Much has been discussed lately about the government funding moving informal settlers from danger zones like river banks to some other spot where their lives will be much safer, and our rivers, less polluted. The move of course comes from the flooding that sunk Manila (again) these past few days as the first onslaught of the monsoon season came.
The problem with informal settlers is nothing new. The problem compounded by the need of these informal settlers to find livelihood in the city. Some even get relocated, only to go back to the city to rent out land so they can be close to work. They keep the land they were resettled in. They improve it. Others are trapped in the vicious cycle, are one of the millions unemployed. We see their kids everyday for example, peddling wares, or offering to clean the windshield of your car, only to come out even more dirty than before and expecting to be paid in change. Perish the thought that you would only give a Peso.
The problem of flooding in Manila is also nothing new, as my Mom put it: worst when she was in school, and the waters would not subside so fast as they do today. Long after my mother and father graduated from University, my mother and I were likewise trapped in one of those habagat floods, and we’ve spent our fair share trapped in our car waiting for the water to subside.
Of course, neither problem is an excuse.
And both problems compound each other. The informal settlers along river banks for instance help clog the water ways. The Pasig River is virtually dead. This is, but part of the complex web of problems. Some of these rivers and waterways have died because commerce and industry have settled on top of them. Without care to the design or flow of water.
So why should our taxes go to resettling informal settlers? We each too have bills to pay. Mortgages, and taxes, smartphones and Macbooks to pay off, and for those parentals, the high cost of tuition fees to keep kids in air conditioned private schools. We each have our own little problem, and often, quite often the money you make doesn’t seem to be enough.
So imagine the rage of a taxpayer, whose well-earned peso goes to funding the move of informal settlers? Jobless. With so many kids. How can one expect to help fund moving them off those private lands, and public spaces to somewhere better? What happens to us who pay and work so hard?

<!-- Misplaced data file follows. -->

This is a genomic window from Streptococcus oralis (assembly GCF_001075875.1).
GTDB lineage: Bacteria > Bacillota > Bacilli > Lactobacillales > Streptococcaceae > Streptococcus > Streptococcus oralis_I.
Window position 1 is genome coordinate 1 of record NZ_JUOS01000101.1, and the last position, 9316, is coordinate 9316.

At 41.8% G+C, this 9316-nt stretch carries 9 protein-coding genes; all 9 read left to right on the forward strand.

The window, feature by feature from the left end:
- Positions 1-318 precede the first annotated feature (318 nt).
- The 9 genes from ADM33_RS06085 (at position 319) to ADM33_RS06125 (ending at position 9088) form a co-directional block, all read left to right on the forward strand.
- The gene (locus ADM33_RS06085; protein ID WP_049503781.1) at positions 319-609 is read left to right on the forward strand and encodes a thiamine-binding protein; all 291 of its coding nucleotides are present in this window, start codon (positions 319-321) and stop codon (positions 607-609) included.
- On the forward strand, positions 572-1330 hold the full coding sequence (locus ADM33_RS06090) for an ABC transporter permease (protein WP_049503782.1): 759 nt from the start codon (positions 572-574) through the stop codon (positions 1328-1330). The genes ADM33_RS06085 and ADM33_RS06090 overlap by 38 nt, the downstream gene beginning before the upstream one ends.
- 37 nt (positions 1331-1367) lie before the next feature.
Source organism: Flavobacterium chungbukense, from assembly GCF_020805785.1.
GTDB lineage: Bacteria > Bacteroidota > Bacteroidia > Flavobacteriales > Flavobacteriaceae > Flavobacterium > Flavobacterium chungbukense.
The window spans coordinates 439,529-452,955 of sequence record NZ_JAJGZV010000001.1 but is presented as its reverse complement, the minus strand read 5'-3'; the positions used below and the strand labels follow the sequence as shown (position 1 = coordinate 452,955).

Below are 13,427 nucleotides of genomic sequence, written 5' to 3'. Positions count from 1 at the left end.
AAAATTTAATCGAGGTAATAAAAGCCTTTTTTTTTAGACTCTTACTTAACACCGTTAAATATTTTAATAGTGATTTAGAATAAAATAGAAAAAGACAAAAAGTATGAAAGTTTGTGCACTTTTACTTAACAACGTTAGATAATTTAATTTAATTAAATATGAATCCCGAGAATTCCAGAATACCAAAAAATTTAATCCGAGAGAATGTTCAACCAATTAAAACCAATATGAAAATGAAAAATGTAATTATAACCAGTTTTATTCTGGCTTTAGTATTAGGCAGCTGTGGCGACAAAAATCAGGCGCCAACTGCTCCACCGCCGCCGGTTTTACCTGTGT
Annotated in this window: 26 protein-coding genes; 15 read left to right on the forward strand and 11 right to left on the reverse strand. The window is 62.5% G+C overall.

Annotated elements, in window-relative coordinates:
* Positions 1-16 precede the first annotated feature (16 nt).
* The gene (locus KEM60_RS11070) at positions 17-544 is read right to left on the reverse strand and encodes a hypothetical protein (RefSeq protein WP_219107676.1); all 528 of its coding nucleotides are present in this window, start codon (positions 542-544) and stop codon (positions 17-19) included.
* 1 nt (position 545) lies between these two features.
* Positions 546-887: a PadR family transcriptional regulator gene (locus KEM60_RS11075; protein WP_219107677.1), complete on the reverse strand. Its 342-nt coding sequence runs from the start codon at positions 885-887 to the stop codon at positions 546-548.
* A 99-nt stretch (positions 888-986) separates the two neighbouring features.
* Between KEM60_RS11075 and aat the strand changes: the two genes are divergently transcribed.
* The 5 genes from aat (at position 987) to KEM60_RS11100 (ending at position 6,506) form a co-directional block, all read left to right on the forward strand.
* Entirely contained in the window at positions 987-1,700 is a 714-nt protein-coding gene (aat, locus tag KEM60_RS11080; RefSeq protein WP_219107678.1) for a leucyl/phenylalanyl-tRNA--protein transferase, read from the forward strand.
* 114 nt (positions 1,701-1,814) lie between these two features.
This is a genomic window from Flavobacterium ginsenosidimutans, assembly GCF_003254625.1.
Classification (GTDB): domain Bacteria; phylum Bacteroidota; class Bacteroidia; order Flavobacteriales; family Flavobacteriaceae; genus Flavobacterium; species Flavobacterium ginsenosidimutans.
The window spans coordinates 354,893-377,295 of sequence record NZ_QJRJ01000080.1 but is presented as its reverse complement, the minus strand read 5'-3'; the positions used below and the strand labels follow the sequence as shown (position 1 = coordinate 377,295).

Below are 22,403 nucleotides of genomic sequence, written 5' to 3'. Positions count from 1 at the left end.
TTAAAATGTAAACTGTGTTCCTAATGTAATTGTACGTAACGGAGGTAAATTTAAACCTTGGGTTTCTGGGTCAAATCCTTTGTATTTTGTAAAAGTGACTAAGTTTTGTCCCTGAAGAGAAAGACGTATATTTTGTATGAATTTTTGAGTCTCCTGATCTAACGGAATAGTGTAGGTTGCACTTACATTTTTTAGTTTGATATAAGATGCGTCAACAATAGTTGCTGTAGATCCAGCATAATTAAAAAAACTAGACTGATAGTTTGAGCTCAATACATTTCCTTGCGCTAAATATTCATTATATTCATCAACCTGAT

You’ve never been poor until you’ve known what it’s like to have no money and have a loved one in the hospital, or cheat to have food to eat. You’ve never been rich or well-off until you can spend a million in a second, and neither blink nor care about the cost of anything.
Of course this is all a grey area. One can understand the no-dole out mentality. We worked hard for this! Everyone should. My father used to tell me that you can’t live alone. I never really got that lesson, until quite recently. I mean, how many of us, were given a break by someone? Someone hired us to do a job. Someone who loaned us money when we come up short some days. Or gave us a free pass, and a second chance to do better. Maybe someone helped us when we were sick and dying. Some advice, perhaps that led you to be a better person. Yeah, we worked hard to make pesos, and sometimes, we too make ends meet. Not everyone of those informal settlers do deserve that second chance; that helping hand; that makes their world, just a bit more livable.
There is another thing we need to think about. By helping move these informal settlers, perhaps we too are helping ourselves. Can you stomach the untold human suffering should a crisis prevail? To wipe them out? To see them sick and dying? What does that do to our soul? Knowing we could avoid the human suffering? Never mind the cost? And for another, isn’t nearly everyone in the Philippines, a taxpayer, courtesy of Value Added Tax?
Bill Clinton once talked about the Clinton Foundation’s initiative to rebuild Rwanda. He said something that struck home, thinking about legacies, nation-building, and what we leave behind: “When I think about the world I would like to leave to my daughter and the grandchildren I hope to have, it is a world that moves away from unequal, unstable, unsustainable interdependence to integrated communities — locally, nationally and globally — that share the characteristics of all successful communities: a broadly shared, accessible set of opportunities, a shared sense of responsibility for the success of the common enterprise and a genuine sense of belonging. All easier said than done.”
Then he went on. “Into this mix, people like us, who are not in public office, have more power to do good than at any time in history, because more than half the world’s people live under governments they voted in and can vote out. And even non-democratic governments are more sensitive to public opinion. Because primarily of the power of the Internet, people of modest means can band together and amass vast sums of money that can change the world for some public good if they all agree.”
This isn’t to say the situation doesn’t merit a review of the Lina Law. This isn’t to say, that the longer term solution is to build more factories, and more agriculture zones. We’ve seen that was the answer by our neighbors in Asia to the problem of poverty, and for us, that’s the same route. This isn’t to say that Metro Manila shouldn’t consider having just one government, so we can effect a single, unified Urban Design or that architects and designers shouldn’t now be required to account for flooding to avoid flooding; to study the effect of water flow; to consider earthquakes and other environmental factors as we rebuild Manila. Why we should let our taxes go fund moving informal settlers? As a Michael Jackson song said, “If You Care Enough For The Living. Make A Better Place. For You And For Me.” Isn’t that enough?